Clubs/authorities have embarked on a significant trend to build and/or sponsor a higher proportion of short races, both in the 400m and sub-350m categories, apparently in response to demand from trainers of dogs which cannot manage a longer trip. This is a worrying change as it suggests a lowering of the breed's capabilities and also promotes use of trips which involve messy bend starts and less predictable results.
GA figures tell us that between 2003 and 2011 about the same number of races were held but at 2.2% fewer meetings. The number of starters also fell by 1.7%. This means more 12-race meetings were scheduled and there was a fall in the average number of starters per race, something which has been even more obvious in the last two years.
However, disguised in the national figures were falls in NSW and more particularly Queensland, and rises in Victoria and WA.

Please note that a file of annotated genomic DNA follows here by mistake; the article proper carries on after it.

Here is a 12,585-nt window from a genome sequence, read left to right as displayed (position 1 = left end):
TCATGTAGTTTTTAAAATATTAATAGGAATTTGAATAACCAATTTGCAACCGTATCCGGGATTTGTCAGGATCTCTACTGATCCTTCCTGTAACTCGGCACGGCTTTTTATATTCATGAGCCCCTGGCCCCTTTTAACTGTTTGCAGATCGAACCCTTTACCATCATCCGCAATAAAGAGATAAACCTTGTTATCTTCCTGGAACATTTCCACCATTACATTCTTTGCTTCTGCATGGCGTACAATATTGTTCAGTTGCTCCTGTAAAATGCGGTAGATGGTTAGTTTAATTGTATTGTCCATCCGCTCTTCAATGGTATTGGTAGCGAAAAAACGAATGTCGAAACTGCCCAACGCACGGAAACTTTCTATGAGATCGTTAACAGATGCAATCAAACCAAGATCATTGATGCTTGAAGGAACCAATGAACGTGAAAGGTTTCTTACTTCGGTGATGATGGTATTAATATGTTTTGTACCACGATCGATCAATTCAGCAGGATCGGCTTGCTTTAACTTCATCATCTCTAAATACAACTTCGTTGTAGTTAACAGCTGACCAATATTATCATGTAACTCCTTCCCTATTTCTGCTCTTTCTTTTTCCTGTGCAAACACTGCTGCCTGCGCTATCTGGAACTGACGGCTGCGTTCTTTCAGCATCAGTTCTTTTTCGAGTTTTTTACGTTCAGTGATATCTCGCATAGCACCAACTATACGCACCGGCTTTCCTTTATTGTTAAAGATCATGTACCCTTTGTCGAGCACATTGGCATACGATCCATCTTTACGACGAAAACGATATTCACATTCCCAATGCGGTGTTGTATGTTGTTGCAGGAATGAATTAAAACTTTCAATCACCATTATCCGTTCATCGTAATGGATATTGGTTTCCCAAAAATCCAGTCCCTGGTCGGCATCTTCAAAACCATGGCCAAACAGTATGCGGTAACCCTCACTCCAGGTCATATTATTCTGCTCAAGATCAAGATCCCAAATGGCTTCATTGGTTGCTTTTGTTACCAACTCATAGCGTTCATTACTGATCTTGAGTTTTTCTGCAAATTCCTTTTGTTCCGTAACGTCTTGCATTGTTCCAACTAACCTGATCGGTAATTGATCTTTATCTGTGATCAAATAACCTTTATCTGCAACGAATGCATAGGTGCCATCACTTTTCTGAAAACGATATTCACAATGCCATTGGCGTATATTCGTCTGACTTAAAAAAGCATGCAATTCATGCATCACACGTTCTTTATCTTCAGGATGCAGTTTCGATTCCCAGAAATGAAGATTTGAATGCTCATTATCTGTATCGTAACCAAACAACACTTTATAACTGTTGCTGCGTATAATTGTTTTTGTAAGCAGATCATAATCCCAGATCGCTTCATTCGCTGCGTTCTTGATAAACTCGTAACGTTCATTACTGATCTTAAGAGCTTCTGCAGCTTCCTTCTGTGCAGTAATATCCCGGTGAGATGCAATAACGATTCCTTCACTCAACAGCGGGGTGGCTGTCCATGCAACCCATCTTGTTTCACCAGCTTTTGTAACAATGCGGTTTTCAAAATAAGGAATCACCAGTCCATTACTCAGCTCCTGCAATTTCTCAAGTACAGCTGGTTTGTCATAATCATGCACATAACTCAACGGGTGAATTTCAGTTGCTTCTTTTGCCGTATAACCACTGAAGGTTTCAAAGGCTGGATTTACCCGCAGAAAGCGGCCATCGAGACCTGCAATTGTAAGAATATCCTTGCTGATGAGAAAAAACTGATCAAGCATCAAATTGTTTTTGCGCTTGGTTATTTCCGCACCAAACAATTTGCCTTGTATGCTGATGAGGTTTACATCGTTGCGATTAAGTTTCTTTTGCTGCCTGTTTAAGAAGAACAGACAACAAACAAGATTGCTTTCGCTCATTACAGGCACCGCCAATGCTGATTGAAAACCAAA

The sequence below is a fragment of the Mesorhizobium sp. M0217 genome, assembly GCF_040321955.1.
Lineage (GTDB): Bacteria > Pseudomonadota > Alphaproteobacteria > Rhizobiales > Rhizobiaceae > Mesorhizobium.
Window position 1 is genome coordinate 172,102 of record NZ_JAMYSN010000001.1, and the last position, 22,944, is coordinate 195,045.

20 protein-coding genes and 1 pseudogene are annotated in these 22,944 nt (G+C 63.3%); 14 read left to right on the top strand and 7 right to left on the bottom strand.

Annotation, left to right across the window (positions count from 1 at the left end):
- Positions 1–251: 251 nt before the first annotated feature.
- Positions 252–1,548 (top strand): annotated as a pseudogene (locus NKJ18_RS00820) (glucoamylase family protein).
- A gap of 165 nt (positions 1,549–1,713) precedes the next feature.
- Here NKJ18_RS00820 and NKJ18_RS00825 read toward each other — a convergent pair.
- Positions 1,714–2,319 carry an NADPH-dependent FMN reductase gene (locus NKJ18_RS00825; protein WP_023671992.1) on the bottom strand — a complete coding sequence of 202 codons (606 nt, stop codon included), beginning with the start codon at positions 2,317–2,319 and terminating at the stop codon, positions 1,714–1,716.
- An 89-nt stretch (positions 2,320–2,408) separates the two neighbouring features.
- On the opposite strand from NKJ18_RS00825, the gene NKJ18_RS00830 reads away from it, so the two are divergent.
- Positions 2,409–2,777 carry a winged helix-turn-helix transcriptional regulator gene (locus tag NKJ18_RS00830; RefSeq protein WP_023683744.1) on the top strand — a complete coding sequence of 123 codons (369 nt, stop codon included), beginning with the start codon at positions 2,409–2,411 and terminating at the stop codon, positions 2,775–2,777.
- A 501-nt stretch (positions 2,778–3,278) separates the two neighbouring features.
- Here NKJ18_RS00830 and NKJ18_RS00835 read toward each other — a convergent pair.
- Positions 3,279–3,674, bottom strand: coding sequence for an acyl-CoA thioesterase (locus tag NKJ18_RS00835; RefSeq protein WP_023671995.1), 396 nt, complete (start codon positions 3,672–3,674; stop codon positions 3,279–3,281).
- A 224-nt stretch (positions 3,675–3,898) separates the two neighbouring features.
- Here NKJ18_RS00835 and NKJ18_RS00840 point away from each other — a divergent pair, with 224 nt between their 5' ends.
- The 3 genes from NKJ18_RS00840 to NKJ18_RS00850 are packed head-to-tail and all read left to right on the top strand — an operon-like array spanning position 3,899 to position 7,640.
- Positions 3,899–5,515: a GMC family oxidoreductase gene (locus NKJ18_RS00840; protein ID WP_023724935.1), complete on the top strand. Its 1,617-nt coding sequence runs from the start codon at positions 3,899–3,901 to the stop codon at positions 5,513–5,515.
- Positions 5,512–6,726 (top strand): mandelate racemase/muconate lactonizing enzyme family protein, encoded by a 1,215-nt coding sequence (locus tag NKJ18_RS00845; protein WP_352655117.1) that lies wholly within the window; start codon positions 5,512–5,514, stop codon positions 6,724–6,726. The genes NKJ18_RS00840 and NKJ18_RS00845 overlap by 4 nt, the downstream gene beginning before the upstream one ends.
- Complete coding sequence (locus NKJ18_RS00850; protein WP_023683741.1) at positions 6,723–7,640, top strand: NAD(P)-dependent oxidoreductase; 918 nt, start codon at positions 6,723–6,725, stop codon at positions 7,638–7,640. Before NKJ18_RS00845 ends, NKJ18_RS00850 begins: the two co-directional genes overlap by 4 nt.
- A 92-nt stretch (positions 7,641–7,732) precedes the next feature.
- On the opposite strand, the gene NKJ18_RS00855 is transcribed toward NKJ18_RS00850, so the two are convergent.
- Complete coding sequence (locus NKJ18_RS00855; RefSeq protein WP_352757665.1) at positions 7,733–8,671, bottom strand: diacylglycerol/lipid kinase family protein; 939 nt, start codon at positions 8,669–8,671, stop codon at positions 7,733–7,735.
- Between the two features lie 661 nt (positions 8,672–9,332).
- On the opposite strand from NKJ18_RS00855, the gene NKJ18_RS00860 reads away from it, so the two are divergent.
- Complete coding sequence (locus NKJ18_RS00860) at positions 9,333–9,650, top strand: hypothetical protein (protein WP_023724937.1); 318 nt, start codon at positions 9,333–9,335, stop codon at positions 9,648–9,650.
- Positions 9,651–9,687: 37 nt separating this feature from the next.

All these figures are likely to have grown by 2013. Mid-2010 saw the commencement of new policies to schedule TAB races for low standard dogs in NSW and Victoria (Class C and Tier 3), with SA following later. Of course, once such dogs have entered the system, they can be expected to filter through to normal graded races, thereby making them less predictable.
While doing well at Victoria's Healesville club, once-popular straight track racing is looking wobbly in both SA and Queensland and has almost disappeared in NSW. Other states have none.
The first comment might be – who knows? Published information about gamblers and punters is pretty sparse and what is available is limited to discussions about problem gamblers (in which racing apparently plays a very small part). Any research done by racing authorities remains a secret while TABs are reluctant even to tell their shareholders what is happening. So all we can do is look at the signs, none of which are positive.